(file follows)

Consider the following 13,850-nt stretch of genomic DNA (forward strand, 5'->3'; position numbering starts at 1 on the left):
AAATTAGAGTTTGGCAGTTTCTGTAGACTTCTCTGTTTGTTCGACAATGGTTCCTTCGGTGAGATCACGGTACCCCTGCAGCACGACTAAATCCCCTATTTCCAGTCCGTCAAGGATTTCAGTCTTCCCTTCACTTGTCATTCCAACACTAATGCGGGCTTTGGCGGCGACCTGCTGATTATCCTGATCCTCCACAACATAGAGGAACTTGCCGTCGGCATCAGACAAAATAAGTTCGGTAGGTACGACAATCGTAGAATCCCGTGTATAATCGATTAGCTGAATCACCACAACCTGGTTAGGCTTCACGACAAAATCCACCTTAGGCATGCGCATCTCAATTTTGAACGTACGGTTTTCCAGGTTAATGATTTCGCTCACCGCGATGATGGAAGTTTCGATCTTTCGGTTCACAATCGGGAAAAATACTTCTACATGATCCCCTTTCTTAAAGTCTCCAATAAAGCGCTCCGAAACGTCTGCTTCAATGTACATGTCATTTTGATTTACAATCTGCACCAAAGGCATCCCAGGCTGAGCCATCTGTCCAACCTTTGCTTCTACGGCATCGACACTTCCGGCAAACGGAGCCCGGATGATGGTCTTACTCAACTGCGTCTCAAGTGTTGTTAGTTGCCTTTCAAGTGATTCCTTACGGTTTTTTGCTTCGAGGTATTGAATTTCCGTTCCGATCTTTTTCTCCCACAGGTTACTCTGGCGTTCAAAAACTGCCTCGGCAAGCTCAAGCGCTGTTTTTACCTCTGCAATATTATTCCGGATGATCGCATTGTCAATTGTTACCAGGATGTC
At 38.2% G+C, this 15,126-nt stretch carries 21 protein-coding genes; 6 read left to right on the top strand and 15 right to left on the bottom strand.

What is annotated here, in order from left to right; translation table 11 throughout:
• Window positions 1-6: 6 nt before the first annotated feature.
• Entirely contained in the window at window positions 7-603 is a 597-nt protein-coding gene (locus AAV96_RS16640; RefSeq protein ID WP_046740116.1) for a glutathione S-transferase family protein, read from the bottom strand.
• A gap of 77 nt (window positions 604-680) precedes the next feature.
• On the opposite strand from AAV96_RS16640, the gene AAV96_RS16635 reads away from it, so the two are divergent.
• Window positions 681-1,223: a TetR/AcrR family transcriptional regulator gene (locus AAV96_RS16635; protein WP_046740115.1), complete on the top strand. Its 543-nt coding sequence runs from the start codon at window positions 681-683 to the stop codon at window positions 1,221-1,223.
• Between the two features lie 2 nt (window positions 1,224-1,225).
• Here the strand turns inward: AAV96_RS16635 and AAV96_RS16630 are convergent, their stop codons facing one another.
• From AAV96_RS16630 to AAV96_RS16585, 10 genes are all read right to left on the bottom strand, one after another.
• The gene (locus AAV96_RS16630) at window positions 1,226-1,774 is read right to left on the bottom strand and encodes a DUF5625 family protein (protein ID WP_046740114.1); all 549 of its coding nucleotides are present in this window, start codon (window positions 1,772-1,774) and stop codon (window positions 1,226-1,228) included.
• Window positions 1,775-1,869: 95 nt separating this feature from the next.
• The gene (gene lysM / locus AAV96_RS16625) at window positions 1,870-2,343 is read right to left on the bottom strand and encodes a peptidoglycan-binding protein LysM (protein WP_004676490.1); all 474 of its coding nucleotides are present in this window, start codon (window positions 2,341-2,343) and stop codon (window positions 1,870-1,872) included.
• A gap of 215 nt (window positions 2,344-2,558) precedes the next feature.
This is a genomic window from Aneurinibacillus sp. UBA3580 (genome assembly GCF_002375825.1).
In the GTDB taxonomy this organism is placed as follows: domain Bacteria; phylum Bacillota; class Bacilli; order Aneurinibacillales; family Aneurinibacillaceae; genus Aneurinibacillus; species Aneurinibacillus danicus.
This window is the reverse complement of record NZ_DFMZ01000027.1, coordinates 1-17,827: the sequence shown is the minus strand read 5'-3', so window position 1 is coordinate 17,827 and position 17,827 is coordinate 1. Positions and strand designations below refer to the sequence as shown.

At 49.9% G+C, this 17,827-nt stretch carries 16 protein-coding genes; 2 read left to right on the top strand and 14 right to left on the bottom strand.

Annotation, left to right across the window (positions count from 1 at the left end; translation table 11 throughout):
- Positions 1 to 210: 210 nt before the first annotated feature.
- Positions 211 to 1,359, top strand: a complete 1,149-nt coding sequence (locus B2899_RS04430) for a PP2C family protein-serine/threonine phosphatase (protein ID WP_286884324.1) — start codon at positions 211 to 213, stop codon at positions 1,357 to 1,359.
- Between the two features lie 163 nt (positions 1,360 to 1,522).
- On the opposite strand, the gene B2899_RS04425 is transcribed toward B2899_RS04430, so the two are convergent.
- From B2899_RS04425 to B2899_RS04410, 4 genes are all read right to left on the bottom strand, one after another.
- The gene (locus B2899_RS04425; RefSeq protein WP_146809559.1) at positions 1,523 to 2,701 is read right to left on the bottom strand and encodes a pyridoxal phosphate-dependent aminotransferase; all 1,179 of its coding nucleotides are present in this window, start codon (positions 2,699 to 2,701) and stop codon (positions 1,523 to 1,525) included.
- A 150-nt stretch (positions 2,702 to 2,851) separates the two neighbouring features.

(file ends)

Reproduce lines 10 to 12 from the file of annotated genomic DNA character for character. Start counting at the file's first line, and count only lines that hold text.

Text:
• Between the two features lie 2 nt (window positions 1,224-1,225).
• Here the strand turns inward: AAV96_RS16635 and AAV96_RS16630 are convergent, their stop codons facing one another.
• From AAV96_RS16630 to AAV96_RS16585, 10 genes are all read right to left on the bottom strand, one after another.